Topics include:
• How to navigate the sensitive politics of the holiday season (should you use the word "Christmas" or just "holidays"?).
• Is it possible to be too scary in your Halloween events?
• How can you maximize incremental holiday revenue through food, souvenirs, etc.?
• What can zoos do to set themselves apart from the crowd during Halloween?
• What are the benefits for FECs and other attractions to open on Christmas Day?
• What impact do holidays have on charitable fundraisers at attractions?
• How LEDs are changing the way attractions decorate for the holidays.
• Why warm-weather facilities are finding success with cold-weather activities.
• How FECs use the holidays to boost group sales.

I love this issue, and I hope you do, too. In fact, I hope you pass this around through your whole office, then rip it up and pin some of the pages to your bulletin boards to help in your planning for this year's post-Labor Day bonanza.

Thanks for reading, and if you have any questions/comments, please e-mail me.

Friday, April 9, 2010

GKTW Featured in New Movie, 'Letters to God,' Out Today

"Letters to God" is a new movie opening today, and the story is based on a Wish child named Tyler who visited Give Kids The World in 2004. Tyler's father, Patrick Doughtie, wrote the story for the film, which will hit 900 theaters across the U.S., said Susie Storey, communications director for GKTW.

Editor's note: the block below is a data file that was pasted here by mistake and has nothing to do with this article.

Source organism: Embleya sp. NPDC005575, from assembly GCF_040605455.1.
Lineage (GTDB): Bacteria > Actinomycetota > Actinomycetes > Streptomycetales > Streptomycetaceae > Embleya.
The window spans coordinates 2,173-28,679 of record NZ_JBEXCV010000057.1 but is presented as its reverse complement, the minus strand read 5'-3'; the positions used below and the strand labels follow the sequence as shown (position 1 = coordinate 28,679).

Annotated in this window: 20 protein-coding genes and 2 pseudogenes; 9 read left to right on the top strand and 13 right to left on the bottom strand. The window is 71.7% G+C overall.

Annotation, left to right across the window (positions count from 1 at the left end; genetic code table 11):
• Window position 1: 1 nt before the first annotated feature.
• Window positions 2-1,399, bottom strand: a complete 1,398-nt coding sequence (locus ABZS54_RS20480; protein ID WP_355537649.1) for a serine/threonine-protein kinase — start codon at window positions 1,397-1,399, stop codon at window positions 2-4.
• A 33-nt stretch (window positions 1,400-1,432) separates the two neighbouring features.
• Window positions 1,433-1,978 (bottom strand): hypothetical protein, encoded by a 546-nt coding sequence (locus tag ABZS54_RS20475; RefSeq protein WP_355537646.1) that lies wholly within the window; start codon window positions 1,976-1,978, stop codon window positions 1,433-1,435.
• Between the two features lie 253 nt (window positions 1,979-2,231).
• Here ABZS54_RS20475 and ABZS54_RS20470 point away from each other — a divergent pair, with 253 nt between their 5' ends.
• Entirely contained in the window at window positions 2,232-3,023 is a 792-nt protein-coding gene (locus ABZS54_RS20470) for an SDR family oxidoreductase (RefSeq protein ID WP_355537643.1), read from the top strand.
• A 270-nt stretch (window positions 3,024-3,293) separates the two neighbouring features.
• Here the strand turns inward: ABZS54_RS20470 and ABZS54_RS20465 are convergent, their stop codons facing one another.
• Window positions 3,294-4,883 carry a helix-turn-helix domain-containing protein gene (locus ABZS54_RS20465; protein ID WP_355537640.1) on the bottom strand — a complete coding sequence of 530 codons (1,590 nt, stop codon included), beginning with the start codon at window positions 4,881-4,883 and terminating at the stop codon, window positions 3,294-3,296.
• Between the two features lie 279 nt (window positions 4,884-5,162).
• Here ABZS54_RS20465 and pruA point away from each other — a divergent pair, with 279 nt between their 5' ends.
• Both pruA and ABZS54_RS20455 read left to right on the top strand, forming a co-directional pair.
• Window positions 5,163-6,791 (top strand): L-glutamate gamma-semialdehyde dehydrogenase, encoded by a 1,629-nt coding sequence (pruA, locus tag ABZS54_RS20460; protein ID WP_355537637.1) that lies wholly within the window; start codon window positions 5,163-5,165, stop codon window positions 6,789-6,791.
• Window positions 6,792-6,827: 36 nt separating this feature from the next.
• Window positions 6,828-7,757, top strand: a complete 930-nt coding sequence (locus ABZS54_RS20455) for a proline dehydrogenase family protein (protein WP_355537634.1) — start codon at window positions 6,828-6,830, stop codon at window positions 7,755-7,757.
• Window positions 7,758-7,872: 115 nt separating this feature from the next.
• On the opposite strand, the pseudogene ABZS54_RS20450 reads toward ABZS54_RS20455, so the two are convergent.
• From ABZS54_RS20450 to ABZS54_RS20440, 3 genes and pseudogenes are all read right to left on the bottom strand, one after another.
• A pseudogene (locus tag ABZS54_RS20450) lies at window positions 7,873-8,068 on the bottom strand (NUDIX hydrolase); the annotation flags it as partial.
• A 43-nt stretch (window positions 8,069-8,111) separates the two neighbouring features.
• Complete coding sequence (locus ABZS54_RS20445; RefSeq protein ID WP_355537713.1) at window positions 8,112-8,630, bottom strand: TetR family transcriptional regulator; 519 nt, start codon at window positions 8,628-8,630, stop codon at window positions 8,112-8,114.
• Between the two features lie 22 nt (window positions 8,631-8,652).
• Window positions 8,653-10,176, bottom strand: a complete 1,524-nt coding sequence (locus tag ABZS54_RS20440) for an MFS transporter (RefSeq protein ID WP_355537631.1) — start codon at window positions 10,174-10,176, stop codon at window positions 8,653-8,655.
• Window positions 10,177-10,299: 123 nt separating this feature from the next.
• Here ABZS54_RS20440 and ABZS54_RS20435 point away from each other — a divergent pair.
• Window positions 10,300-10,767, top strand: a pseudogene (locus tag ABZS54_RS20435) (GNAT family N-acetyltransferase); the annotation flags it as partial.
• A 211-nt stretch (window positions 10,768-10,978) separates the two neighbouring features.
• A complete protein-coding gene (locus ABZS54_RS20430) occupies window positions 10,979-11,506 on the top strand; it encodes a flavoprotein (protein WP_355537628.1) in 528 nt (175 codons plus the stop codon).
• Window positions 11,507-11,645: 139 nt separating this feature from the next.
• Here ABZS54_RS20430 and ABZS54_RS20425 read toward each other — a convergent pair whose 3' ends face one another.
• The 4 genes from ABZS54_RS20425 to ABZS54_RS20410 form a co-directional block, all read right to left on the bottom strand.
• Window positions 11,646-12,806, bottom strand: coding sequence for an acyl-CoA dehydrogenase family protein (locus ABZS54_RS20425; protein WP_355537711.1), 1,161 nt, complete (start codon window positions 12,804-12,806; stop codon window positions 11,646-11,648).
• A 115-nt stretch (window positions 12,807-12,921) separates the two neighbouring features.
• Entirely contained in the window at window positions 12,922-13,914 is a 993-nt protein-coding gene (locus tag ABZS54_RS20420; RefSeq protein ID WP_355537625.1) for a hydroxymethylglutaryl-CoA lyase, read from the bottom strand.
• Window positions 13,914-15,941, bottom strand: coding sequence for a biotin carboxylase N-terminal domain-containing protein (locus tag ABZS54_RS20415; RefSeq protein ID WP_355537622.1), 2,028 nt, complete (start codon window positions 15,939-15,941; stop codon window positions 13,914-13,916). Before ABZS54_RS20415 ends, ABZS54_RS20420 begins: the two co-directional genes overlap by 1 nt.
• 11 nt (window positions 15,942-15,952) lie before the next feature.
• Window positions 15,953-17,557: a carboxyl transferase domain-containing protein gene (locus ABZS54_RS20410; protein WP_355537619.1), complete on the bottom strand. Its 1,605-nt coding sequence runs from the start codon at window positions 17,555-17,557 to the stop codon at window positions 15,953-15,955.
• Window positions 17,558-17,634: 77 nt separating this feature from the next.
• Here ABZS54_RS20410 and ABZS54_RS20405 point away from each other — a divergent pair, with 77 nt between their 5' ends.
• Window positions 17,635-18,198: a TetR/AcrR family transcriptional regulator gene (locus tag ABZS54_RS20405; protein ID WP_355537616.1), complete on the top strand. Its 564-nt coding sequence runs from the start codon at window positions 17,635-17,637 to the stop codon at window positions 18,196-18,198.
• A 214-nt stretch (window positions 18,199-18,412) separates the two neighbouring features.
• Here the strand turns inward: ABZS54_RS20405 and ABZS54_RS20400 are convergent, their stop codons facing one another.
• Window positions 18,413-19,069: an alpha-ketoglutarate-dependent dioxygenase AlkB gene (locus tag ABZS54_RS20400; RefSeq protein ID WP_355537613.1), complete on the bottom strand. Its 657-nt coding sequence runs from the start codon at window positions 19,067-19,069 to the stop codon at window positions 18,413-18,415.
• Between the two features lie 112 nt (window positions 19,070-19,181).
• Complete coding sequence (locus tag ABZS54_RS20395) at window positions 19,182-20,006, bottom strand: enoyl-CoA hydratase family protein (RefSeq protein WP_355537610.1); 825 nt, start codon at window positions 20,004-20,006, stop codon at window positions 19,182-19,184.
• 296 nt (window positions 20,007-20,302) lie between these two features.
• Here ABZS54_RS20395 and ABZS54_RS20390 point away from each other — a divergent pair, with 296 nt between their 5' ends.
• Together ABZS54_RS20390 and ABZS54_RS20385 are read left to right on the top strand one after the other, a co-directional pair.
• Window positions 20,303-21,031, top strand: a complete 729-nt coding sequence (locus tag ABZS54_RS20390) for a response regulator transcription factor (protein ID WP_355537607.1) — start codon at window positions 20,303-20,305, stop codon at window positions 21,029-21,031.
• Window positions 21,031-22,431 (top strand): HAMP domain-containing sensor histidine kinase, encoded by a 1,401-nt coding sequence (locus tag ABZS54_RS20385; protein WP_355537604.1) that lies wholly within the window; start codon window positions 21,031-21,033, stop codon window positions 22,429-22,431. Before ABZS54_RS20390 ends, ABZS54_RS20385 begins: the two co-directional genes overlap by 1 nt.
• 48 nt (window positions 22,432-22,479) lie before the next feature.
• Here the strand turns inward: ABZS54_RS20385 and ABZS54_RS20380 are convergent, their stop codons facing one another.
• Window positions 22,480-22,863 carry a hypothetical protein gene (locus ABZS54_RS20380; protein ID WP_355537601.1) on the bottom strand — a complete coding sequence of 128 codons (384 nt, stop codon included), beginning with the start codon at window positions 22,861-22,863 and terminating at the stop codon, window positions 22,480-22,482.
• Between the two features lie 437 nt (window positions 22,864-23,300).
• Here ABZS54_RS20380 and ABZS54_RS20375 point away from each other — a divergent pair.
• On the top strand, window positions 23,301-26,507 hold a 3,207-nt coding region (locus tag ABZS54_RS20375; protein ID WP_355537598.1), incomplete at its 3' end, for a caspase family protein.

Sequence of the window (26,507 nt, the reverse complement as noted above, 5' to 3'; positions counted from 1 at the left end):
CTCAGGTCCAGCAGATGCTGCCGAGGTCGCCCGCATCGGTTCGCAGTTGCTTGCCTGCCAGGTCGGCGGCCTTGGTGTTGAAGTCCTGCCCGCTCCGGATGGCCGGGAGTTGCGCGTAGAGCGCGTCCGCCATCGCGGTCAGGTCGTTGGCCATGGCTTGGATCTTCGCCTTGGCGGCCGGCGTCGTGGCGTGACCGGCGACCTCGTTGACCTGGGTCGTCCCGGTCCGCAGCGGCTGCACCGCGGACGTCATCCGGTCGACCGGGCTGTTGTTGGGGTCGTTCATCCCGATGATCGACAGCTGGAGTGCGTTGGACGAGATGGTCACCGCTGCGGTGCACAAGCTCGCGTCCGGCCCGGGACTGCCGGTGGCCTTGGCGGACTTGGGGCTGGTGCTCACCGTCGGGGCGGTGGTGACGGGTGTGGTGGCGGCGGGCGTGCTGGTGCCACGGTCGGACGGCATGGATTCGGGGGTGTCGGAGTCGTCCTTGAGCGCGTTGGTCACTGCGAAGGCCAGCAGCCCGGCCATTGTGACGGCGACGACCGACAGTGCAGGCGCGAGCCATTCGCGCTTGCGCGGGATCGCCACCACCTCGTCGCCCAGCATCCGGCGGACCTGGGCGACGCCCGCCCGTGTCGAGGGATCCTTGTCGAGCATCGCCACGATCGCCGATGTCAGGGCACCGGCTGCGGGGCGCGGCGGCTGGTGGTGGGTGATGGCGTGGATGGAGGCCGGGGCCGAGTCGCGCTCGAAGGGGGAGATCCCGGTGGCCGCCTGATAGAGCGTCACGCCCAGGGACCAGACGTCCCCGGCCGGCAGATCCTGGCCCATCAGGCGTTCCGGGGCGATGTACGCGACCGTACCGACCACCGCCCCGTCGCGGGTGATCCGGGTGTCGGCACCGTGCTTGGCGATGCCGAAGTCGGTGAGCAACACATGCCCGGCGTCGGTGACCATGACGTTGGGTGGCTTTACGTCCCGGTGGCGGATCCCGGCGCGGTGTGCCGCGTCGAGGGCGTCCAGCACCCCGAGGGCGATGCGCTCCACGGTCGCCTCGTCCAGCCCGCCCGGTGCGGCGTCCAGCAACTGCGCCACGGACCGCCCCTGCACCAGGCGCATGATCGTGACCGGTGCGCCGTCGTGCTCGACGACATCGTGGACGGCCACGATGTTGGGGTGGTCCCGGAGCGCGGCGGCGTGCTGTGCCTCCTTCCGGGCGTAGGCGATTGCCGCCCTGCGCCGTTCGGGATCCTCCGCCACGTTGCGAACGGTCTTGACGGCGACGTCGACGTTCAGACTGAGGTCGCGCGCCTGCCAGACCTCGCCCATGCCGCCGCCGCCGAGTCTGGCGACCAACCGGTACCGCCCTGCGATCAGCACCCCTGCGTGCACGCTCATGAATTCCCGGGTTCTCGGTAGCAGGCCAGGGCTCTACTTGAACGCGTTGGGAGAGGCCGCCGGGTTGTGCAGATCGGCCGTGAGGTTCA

The production set up shop for an entire day at Give Kids The World last May (4 a.m.-7 p.m.!), filming scenes for what ended up being the last seven minutes of the movie, Storey said. GKTW President Pam Landwirth made the final cut, as did a scene in the Village's theater; Landwirth is also featured in the behind-the-scenes promo video at the top of this page. Scenes were also shot at Universal Orlando, Storey said.

Doughtie was inspired to write the story, Storey said, when, following Tyler's death, Doughtie found a notebook his son had filled with "letters to God"—essentially prayers. For more about the movie's storyline, click here.

Storey said GKTW is definitely "proud to be a part of ["Letters to God"]." She said GKTW officials hope people who may never have heard of the Village before will be intrigued and want to find more about the organization after they leave the theater.

For more about "Letters to God" and see a preview, click here. For more about GKTW, click here. To find a showing near you, click here.